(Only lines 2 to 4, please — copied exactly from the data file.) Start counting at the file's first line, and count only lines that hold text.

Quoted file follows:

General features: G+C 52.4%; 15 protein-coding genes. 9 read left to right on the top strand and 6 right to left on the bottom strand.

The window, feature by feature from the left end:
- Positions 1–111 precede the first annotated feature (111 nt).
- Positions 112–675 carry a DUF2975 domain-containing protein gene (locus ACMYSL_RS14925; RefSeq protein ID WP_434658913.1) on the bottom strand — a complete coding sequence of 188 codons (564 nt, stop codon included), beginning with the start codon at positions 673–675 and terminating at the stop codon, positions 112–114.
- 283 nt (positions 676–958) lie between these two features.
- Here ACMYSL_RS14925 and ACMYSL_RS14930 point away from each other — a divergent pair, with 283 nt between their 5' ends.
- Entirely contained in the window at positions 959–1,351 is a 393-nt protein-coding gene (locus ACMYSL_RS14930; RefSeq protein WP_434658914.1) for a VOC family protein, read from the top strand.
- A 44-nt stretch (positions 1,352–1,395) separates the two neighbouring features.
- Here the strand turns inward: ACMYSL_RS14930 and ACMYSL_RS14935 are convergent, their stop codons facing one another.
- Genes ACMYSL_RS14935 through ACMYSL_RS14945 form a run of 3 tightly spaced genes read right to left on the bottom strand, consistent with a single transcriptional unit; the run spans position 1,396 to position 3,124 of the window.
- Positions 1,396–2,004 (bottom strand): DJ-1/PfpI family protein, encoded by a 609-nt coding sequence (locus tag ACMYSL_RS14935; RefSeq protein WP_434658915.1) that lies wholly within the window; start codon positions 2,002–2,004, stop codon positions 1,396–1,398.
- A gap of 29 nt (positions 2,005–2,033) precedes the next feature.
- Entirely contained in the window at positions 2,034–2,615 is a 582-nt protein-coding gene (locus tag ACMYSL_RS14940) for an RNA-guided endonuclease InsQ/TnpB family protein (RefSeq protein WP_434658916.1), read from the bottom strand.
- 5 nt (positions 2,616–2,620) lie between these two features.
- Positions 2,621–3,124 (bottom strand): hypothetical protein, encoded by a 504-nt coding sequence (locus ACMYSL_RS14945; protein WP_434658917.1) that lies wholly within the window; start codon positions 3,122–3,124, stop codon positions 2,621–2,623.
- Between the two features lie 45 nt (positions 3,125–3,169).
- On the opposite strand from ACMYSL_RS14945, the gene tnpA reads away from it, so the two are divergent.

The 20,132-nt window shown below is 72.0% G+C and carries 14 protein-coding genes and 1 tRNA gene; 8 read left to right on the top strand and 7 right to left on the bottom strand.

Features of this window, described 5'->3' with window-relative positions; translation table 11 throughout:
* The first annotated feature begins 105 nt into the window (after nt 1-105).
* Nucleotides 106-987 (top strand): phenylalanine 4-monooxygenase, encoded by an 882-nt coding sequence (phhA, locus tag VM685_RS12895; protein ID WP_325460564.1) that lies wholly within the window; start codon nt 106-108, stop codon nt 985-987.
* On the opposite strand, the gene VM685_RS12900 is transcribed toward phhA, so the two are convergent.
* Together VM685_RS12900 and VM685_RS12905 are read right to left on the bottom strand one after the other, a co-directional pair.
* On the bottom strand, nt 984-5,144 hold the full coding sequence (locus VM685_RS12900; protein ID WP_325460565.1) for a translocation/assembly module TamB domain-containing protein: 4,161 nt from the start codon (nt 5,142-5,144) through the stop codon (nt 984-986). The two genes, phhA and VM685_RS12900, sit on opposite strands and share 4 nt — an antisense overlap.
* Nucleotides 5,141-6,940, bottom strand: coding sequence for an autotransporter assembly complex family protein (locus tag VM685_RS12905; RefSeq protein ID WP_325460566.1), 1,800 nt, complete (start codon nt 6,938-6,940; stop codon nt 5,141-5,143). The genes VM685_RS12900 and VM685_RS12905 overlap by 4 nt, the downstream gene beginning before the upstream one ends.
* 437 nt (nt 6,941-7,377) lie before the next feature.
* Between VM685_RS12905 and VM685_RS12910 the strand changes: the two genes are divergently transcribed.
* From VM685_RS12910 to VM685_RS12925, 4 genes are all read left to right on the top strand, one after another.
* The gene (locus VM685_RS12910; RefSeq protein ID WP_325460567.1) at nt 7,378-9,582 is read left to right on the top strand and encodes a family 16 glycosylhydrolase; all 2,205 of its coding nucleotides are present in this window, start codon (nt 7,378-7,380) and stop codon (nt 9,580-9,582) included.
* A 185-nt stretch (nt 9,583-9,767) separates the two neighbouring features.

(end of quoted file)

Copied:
The window, feature by feature from the left end:
- Positions 1–111 precede the first annotated feature (111 nt).
- Positions 112–675 carry a DUF2975 domain-containing protein gene (locus ACMYSL_RS14925; RefSeq protein ID WP_434658913.1) on the bottom strand — a complete coding sequence of 188 codons (564 nt, stop codon included), beginning with the start codon at positions 673–675 and terminating at the stop codon, positions 112–114.